But I’m reading and hearing about loneliness more in Asian countries – I’ve had corporations in Japan and Korea contact me to discuss whether cohousing could offer social solutions to their loneliness epidemic. For more than a decade, Japan has seen an increasing trend in their elders, particularly older women, committing petty crimes to go to prison – where they are finding more social connection and purpose than in their own homes with their own families.
I have not heard about loneliness as much in the southern hemisphere – perhaps because their cultures are more communal in nature – focusing more on family and community versus the individual. While Asian cultures also had this history of valuing family – their desire to become more like America has caused them to face the same social ills as western cultures. This is reinforced by looking at Scandinavian cultures which are socialist. Their collective desire to care for the common good results in nations of people who are more happy, socially connected than their capitalist counterparts.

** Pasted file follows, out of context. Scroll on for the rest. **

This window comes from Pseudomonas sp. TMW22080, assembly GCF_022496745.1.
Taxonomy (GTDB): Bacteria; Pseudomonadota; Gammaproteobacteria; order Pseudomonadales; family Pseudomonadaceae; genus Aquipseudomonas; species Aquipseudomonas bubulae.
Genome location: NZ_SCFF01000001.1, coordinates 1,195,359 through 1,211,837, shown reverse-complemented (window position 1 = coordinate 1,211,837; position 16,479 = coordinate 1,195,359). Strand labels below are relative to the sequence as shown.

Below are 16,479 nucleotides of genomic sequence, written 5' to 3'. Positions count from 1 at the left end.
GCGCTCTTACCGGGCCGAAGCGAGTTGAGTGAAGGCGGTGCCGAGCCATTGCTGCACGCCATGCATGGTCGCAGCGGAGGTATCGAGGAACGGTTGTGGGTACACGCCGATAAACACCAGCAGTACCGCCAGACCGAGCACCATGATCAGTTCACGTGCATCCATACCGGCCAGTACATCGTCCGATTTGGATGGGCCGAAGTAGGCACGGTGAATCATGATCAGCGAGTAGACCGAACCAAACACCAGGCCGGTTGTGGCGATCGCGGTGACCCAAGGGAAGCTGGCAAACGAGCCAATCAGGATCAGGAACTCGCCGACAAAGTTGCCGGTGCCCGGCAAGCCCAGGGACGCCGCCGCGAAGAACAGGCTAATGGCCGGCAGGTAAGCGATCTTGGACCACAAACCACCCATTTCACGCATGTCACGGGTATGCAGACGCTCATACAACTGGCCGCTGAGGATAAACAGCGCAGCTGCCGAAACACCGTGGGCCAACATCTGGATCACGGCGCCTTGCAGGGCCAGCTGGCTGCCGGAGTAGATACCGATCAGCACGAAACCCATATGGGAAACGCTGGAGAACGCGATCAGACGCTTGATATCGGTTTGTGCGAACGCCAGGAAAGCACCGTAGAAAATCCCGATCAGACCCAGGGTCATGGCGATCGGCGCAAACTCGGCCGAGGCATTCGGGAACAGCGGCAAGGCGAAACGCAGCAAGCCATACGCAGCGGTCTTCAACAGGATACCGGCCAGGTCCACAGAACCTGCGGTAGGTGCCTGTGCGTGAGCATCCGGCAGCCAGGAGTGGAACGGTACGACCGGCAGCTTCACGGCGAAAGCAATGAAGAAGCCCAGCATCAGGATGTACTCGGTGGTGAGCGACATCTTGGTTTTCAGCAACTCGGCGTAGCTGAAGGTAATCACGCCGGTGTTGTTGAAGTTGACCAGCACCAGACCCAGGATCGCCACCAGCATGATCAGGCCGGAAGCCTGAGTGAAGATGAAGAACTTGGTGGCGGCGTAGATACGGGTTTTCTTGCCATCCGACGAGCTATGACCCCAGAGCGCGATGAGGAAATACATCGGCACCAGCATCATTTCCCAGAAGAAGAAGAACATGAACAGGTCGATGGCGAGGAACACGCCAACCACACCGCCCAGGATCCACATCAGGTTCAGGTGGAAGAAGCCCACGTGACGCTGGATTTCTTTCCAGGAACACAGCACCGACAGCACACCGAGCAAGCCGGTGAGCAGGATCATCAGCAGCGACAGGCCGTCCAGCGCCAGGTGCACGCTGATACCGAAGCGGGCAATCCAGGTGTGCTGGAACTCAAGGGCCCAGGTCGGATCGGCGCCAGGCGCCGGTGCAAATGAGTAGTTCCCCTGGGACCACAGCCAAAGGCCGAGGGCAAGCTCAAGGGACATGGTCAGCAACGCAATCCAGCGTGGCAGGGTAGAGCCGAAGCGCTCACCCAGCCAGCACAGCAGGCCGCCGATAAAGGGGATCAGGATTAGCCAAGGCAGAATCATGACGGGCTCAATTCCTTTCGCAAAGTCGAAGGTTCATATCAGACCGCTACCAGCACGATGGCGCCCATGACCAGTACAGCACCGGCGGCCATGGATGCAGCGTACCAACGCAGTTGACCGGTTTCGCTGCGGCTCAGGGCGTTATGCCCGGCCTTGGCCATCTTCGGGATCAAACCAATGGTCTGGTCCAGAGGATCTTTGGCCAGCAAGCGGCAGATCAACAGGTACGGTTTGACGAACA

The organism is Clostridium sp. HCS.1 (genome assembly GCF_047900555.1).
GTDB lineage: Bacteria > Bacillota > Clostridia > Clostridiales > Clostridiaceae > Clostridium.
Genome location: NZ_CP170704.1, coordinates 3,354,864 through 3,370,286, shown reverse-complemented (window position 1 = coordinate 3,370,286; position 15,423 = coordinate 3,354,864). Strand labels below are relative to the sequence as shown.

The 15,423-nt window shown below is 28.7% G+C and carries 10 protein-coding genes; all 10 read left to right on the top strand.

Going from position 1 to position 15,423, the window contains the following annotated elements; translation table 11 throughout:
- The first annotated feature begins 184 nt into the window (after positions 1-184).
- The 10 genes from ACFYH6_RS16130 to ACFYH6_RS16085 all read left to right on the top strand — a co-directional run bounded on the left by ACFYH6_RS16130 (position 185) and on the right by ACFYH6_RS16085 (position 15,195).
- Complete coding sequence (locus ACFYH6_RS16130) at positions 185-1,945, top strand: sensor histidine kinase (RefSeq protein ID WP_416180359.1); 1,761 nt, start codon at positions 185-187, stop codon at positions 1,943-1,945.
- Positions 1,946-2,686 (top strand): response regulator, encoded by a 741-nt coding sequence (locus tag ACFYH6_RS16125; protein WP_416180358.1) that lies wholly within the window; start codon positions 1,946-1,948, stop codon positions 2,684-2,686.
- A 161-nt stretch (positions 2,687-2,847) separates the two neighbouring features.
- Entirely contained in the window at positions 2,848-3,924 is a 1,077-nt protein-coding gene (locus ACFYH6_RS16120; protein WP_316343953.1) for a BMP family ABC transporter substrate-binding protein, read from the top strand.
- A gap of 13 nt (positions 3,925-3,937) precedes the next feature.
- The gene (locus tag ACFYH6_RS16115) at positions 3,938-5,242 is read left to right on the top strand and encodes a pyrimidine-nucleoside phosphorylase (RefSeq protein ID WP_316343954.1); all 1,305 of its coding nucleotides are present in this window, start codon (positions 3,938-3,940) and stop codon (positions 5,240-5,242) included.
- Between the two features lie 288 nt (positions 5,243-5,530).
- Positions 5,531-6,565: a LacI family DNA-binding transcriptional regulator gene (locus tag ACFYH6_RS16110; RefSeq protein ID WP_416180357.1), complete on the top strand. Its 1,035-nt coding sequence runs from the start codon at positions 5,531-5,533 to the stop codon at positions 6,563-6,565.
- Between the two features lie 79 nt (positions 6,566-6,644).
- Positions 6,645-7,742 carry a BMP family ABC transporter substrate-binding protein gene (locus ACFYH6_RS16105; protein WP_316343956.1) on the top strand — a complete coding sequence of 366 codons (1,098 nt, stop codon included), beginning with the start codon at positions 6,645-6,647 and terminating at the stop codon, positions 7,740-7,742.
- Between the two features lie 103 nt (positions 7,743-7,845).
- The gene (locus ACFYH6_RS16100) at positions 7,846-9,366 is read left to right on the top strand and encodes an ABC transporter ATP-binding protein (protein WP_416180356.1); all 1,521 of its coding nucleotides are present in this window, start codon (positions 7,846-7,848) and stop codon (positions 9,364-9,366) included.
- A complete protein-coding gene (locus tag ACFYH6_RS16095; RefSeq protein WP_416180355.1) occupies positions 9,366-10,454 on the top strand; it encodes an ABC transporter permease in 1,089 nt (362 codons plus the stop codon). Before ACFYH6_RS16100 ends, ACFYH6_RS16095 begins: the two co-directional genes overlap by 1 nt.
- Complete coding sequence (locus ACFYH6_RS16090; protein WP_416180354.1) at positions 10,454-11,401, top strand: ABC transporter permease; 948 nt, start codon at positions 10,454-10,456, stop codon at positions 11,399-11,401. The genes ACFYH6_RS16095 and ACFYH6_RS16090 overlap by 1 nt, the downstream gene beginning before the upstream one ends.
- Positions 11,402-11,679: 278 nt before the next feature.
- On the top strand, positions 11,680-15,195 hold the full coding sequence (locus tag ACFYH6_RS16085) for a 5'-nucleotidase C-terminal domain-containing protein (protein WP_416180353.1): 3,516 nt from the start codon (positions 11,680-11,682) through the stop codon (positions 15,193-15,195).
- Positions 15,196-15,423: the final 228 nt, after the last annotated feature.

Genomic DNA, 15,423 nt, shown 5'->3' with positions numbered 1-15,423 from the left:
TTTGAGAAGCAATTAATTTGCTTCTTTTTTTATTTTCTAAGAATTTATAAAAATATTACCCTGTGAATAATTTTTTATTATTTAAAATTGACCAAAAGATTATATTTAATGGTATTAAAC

As a founder of Capitol Hill Urban Cohousing, you do not just design cohousing projects but live in one yourself. Your home includes a rooftop urban farm and your designs are also environmentally-minded. Do you think social vitality and environmental resilience intersect? Does prioritising the environment in turn positively affect communities as well?
Grace Kim: Sustainability is a 3-legged stool – comprised of the Environment, People, and Economy. For the past few decades there has been a strong emphasis on the environmental leg, but as with all stools, you need the other two legs in order it to stand and be useful.